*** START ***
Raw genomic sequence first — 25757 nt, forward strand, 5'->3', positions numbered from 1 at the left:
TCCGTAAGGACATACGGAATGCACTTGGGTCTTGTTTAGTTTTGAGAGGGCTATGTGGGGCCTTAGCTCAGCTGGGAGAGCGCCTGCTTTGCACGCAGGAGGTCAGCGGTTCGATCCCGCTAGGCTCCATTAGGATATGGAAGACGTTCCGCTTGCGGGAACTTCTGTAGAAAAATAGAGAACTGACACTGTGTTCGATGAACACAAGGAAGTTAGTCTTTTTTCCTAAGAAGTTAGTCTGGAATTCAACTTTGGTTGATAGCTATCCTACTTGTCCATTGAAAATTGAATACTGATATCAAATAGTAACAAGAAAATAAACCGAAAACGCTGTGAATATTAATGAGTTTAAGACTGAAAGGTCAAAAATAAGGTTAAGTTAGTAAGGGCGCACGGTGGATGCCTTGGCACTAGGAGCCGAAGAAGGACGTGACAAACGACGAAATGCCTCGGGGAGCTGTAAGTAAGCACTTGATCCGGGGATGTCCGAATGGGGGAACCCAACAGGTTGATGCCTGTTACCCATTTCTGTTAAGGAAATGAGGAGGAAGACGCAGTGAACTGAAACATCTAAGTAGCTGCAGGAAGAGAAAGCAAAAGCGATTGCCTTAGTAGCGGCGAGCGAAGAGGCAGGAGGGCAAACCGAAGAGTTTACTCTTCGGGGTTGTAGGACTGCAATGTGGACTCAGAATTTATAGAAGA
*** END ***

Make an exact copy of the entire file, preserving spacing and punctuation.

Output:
Raw genomic sequence first — 25757 nt, forward strand, 5'->3', positions numbered from 1 at the left:
TCCGTAAGGACATACGGAATGCACTTGGGTCTTGTTTAGTTTTGAGAGGGCTATGTGGGGCCTTAGCTCAGCTGGGAGAGCGCCTGCTTTGCACGCAGGAGGTCAGCGGTTCGATCCCGCTAGGCTCCATTAGGATATGGAAGACGTTCCGCTTGCGGGAACTTCTGTAGAAAAATAGAGAACTGACACTGTGTTCGATGAACACAAGGAAGTTAGTCTTTTTTCCTAAGAAGTTAGTCTGGAATTCAACTTTGGTTGATAGCTATCCTACTTGTCCATTGAAAATTGAATACTGATATCAAATAGTAACAAGAAAATAAACCGAAAACGCTGTGAATATTAATGAGTTTAAGACTGAAAGGTCAAAAATAAGGTTAAGTTAGTAAGGGCGCACGGTGGATGCCTTGGCACTAGGAGCCGAAGAAGGACGTGACAAACGACGAAATGCCTCGGGGAGCTGTAAGTAAGCACTTGATCCGGGGATGTCCGAATGGGGGAACCCAACAGGTTGATGCCTGTTACCCATTTCTGTTAAGGAAATGAGGAGGAAGACGCAGTGAACTGAAACATCTAAGTAGCTGCAGGAAGAGAAAGCAAAAGCGATTGCCTTAGTAGCGGCGAGCGAAGAGGCAGGAGGGCAAACCGAAGAGTTTACTCTTCGGGGTTGTAGGACTGCAATGTGGACTCAGAATTTATAGAAGA